Salt and freshly ground black pepper
Dried fried shallots to garnish (optional)

Heat 2 tablespoons olive oil in a large saucepan and fry the leek, garlic, celery and carrots over a medium heat for 10 minutes, until leeks are soft. Transfer this vegetable mixture to a very large bowl.
Heat 2 tablespoons olive oil in the same pan, and gently fry the chicken for 6–8 minutes, until just cooked through.
Remove the chicken from the pan with a slotted spoon (leave juices in the pan) and add to the vegetable mixture.
Reserve half this vegetable and chicken mixture, about 6 cups (1¼ kilos), for the chicken and leek pot pie.
Return the remaining vegetable and chicken mixture (for the soup) to the large saucepan. Add the corn kernels, bay leaves and stock. Simmer for 10 minutes. Remove and discard bay leaves.
Using a stick blender, give the soup four or five whizzes only, to help it thicken. Don’t blend it completely smooth – be sure to leave lots of chunks for texture.
Add the bok choy and simmer for a further 10 minutes. Season to taste.
Ladle soup into deep bowls, scatter with dried fried shallots, and serve with crusty bread.

  • There is admittedly a lot of chopping required for this recipe, but remember, the end result is 3 meals for 4 people: 2 huge quantities of soup (each to serve 4–5 people) and 1 lovely pie! There is no need to prepare all the vegies and chicken before you start. Chop up the leek, garlic, celery and carrot first. You can chop up the chicken while these vegies are cooking. Remove the kernels from the corn while the chicken is cooking; and chop your bok choy while the soup is simmering.
  • Reserved leek, garlic, celery, carrot and chicken mixture can be refrigerated for up to 3 days, or frozen for up to 3 months, so you can make the pie another time. There is nothing better than having a ready-made pie filling sitting in one’s freezer, for whipping out on a weeknight.
  • The chicken, leek and corn soup will keep in the fridge for up to 3 days (excellent to take to work for lunch), or it can be frozen for up to 3 months. This soup is also the perfect meal to give to a sick friend or new parents.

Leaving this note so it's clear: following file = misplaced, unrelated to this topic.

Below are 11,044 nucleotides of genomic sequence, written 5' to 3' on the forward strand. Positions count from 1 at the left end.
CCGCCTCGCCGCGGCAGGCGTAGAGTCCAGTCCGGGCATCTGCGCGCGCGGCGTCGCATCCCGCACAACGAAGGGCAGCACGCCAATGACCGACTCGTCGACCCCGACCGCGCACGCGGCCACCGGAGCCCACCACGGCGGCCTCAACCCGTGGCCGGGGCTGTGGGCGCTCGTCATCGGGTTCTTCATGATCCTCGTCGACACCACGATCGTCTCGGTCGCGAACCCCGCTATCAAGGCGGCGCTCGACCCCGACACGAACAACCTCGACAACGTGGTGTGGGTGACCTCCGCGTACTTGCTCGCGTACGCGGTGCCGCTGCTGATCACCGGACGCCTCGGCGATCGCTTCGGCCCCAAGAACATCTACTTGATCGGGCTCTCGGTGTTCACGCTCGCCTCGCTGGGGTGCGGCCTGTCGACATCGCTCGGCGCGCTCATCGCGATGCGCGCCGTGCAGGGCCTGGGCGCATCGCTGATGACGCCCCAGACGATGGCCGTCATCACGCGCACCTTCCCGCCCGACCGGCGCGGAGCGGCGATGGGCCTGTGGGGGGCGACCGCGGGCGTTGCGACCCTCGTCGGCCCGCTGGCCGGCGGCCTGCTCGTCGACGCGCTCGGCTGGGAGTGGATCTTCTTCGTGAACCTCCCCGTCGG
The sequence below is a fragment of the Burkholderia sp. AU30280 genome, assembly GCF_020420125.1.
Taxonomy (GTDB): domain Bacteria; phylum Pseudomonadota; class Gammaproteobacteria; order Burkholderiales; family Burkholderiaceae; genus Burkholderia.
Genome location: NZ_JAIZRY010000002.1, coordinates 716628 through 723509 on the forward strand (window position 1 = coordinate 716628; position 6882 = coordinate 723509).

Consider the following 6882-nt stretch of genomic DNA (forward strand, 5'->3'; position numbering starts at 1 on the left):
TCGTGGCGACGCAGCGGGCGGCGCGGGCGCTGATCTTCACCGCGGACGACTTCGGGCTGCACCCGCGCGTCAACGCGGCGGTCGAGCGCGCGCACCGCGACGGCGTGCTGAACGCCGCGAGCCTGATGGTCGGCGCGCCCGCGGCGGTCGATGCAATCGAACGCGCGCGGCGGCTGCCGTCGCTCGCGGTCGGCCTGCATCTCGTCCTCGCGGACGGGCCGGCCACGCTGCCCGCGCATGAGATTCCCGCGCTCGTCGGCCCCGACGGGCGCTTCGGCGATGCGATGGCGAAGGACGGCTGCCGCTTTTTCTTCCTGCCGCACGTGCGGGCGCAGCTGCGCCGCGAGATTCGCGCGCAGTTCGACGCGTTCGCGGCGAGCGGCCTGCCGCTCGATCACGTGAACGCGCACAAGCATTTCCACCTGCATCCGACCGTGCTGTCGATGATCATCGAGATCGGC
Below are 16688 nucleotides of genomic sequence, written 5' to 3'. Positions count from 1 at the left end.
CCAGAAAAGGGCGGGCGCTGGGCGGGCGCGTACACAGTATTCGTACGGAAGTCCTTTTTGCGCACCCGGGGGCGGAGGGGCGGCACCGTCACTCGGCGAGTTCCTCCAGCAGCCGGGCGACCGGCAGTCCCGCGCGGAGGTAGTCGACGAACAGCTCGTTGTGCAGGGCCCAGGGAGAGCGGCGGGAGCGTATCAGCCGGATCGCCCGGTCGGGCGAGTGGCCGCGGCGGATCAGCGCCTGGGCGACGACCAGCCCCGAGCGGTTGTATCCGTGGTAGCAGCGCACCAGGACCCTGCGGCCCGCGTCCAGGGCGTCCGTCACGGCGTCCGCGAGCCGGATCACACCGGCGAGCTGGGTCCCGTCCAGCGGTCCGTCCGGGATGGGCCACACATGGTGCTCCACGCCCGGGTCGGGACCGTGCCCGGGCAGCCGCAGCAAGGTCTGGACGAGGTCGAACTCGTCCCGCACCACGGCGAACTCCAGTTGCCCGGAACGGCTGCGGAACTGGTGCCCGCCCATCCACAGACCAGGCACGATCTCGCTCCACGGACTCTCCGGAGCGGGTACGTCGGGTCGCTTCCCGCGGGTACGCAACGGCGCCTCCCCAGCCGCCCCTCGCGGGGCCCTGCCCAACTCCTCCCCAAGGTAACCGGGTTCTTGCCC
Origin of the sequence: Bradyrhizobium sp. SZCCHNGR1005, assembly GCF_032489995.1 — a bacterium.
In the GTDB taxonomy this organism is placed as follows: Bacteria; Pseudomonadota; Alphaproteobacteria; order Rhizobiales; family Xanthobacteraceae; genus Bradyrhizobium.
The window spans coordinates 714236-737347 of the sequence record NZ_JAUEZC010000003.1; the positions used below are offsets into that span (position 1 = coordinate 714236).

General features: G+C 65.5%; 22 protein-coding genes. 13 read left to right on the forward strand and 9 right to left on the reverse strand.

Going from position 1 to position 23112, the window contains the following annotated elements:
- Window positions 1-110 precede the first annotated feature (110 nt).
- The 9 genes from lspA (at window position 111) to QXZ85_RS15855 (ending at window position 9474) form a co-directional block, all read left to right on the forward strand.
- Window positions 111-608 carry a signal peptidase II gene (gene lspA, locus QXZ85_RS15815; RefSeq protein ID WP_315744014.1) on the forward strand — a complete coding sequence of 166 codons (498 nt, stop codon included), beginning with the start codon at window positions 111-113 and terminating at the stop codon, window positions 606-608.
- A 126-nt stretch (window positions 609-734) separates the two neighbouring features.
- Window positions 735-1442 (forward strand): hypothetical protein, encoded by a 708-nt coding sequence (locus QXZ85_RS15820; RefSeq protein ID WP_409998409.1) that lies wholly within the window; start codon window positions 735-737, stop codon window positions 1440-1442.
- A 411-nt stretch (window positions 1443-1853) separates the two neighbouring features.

• Pre-prepared thin egg noodles can be added to individual bowls before pouring in the soup. You’ll need about 200g (7 oz) noodles for four people. Soup should be frozen separately though (without noodles).
  • Fussy kid tip: The soup can be puréed completely smooth for fussy children.
  • Baby tip: Purée a cup of cooked chicken and vegetables with a small amount of stock for a delicious mash for babies. Freeze in ice-cube trays and defrost when required.

Chicken and leek pot pie

[Recipe 2] Chicken and leek pot pie

Ingredients (serves 4–5):
6 cups (1¼ kilos) reserved leek, garlic, celery, carrot and chicken mixture

½ cup (75g) plain (all-purpose) flour
1½ teaspoons dried tarragon (or thyme)
100ml (3½ fl oz) milk
150ml (5 fl oz) cream (I use light cooking cream)
2 teaspoons wholegrain mustard
Salt and freshly ground black pepper
2 sheets store-bought puff pastry, thawed
1 egg, whisked with 1 tablespoon milk, for brushing pastry

Preheat oven to 200°C (390ºF).
Grease a 24cm (9½-inch) 6-cup (1½ litres) capacity ovenproof pie dish.
Place vegetable and chicken mixture in a large saucepan, and warm gently. Add flour and tarragon; and cook, stirring, for 1 minute.
Gradually stir in milk and cream. Cook, stirring, over a low heat, until mixture boils and thickens, about 5–6 minutes. Stir in mustard. Allow to cool for at least 30 minutes.
Place the pie dish upside down, on the pastry (cut 1 piece of pastry in half and add these pieces to the edges of the first sheet, with water to seal, to make a large sheet). Use the dish as a guide to cut a circle of pastry to fit, about 2cm bigger than the dish.
Spoon the chicken mixture into the pie dish. Place a pie funnel (if you have one) into the centre of the dish. Cut a cross in the centre of the pastry disc for the pie funnel (or prick pastry with a fork 2 or 3 times if you don’t have a pie funnel). Drape puff pastry circle over filling. Tuck overhanging pastry underneath to form a thick pastry edge. Press the edges to seal with your fingertips. Brush pastry with egg.
Bake 20 minutes or until pastry is puffed and light golden brown. Serve with steamed green beans and peas, or a green salad.

  • Fussy kid tip: My 4-year old loves this pie, but only if I omit the tarragon (or thyme) from his portion. I stir up his chicken filling in a separate little saucepan. Oh, the things we do.